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Sea Road Fishing in Yawatahama

Fishing from the bridge to nowhere

When you hike the lovely Cape Suwazaki in Yawatahama, you’re likely to see a white metal structure in the sea across the bay. It looks like an unfinished suspension bridge to nowhere. If you consult your tourist map, you’ll see that it’s the Sea Road, which doesn’t actually make things any clearer. In fact, it’s a dedicated fishing pier with its own fish farm and seafood restaurant.

To access Sea Road, follow the signs from the centre of town, or just head to the right as you approach the sea. An increasingly narrow wharf leads out along the peninsula, and there’s a car park built out over the sea. The entrance to Sea Road looks a bit forbidding, but not to worry—the staff inside are friendly. So is the portly black and white cat who goes by the name of Hana-chan.

If you’ve come here for some fishing rather than to eat, you can choose to fish in the enclosures of farmed fish, or in the open water. In the first case, it costs 500 yen for adults and 200 yen for children, which includes a fishing rod and bait. Then for each type of fish you catch, you pay a separate price: 1,300 yen for sea bream, 500 yen for largescale blackfish, and 300 yen for horse mackerel. The types of fish available may change with the season. When you have all the fish you want, you take your bucket to the counter back on land, pay, and have your fish boxed in ice if you wish, to take away.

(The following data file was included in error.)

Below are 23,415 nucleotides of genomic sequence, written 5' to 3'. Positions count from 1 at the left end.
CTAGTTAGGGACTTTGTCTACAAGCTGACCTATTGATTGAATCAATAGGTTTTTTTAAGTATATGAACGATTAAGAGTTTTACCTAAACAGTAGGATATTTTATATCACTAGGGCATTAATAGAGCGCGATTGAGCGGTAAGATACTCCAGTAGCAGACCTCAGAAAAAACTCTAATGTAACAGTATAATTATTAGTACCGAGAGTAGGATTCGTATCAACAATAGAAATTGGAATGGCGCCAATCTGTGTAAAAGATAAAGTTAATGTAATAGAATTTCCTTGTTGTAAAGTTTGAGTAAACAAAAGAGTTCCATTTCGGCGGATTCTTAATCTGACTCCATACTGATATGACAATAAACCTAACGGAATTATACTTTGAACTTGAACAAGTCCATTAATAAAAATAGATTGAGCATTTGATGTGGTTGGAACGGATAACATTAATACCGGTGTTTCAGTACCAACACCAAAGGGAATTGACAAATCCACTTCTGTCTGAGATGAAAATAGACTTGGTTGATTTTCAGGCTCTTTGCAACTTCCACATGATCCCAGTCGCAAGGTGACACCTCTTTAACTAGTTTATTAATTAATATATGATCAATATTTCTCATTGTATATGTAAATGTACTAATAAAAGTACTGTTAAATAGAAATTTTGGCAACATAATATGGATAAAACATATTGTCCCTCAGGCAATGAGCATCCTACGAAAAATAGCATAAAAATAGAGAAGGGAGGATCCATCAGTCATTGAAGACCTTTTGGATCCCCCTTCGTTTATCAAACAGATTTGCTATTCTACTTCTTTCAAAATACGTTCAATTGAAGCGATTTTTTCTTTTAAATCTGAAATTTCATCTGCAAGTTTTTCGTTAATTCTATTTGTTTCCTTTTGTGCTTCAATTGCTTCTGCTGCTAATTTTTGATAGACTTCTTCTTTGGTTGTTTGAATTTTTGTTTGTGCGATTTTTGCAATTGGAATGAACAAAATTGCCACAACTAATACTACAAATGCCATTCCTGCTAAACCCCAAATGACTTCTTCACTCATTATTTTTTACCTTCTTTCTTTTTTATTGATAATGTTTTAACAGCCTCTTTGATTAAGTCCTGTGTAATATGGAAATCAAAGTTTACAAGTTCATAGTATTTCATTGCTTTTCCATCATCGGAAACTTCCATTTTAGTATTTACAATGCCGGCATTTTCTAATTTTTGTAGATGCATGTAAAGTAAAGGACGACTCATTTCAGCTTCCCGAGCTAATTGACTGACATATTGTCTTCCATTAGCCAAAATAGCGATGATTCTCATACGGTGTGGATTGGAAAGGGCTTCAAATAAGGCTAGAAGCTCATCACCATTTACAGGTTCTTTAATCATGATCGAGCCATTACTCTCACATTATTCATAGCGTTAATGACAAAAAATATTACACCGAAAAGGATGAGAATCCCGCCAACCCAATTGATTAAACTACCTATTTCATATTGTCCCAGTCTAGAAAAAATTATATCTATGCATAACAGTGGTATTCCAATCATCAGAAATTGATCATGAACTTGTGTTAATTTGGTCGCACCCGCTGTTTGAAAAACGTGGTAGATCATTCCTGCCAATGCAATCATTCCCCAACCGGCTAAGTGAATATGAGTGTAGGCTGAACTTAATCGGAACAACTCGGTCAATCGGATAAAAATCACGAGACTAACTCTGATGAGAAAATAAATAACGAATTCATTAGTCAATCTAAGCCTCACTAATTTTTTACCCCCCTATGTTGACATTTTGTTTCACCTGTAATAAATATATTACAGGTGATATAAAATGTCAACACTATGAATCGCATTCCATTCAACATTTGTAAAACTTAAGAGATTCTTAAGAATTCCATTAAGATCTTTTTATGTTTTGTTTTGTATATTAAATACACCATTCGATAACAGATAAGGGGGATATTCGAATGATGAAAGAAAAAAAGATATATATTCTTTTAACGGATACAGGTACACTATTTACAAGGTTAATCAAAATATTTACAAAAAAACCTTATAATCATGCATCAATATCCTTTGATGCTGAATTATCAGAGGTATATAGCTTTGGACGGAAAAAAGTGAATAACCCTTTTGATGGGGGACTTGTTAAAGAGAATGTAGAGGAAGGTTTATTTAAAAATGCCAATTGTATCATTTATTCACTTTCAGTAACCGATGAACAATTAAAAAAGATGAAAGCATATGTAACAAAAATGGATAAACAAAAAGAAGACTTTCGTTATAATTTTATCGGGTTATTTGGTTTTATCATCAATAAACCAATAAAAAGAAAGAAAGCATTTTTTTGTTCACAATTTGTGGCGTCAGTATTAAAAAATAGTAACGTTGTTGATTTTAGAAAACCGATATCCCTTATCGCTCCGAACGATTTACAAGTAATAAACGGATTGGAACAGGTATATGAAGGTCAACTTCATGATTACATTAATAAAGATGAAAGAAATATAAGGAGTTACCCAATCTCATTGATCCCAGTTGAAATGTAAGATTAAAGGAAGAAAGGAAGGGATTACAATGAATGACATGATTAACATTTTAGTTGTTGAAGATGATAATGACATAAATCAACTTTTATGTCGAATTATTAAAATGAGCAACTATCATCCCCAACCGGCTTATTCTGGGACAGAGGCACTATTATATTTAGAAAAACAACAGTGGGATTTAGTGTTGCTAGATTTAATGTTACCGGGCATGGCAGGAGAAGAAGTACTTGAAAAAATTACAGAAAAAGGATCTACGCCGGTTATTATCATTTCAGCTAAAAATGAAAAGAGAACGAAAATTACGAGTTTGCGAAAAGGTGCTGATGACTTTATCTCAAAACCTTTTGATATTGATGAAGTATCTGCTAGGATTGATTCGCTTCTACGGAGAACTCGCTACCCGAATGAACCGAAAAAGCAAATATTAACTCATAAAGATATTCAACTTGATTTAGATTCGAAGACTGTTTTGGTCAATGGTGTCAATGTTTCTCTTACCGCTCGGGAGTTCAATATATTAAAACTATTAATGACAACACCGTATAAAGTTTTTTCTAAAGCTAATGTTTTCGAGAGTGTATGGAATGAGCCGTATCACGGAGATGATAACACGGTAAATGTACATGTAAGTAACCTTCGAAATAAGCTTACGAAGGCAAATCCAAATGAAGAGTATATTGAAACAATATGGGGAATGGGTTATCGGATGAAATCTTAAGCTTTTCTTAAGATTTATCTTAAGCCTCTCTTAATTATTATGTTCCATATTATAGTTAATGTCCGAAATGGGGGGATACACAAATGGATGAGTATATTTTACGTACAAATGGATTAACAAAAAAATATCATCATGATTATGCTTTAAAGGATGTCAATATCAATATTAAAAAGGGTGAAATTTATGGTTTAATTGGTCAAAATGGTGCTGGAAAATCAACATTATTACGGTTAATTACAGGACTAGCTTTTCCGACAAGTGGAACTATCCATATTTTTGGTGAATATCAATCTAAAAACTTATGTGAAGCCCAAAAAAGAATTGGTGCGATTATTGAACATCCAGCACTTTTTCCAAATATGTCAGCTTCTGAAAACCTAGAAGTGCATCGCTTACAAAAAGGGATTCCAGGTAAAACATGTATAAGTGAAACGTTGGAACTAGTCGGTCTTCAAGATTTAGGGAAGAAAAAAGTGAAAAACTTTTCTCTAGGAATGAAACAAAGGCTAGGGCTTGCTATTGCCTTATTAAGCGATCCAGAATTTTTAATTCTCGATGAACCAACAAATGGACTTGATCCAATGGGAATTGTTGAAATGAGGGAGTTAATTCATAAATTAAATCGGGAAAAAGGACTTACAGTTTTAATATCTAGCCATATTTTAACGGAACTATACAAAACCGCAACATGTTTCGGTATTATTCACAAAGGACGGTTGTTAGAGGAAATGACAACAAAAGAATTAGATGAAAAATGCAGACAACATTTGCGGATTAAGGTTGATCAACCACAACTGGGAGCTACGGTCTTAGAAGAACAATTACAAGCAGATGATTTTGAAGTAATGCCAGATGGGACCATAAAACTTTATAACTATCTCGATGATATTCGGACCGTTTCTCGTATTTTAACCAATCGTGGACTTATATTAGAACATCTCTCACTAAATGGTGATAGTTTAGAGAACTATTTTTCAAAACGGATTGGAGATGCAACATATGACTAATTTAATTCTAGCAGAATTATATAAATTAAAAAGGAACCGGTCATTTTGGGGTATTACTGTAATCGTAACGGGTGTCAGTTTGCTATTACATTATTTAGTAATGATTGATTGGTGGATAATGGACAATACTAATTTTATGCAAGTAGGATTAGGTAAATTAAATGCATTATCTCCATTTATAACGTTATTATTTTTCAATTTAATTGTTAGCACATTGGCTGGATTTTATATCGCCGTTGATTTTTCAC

If you have your own rod and bait, it costs 1,000 yen for adults and 500 yen for children to fish in the open sea from anywhere on the pier. Different fish are available at different times of year, but sea bream, regarded as a delicacy, is available year round. You don’t have to pay for anything you catch.

You’re also free to wander out across the bridge and onto the pier and around the enclosures just to have a look. There’s no charge for this. The views of Yawatahama bay are spectacular with its ferries and fishing boats coming and going and its islands. The same views can be had from the windows of the reasonably priced seafood restaurant Osakana-tei on the top floor.

Name in Japanese シーロード八幡浜 — shiirōd yawatahama — Searoad Yawatahama

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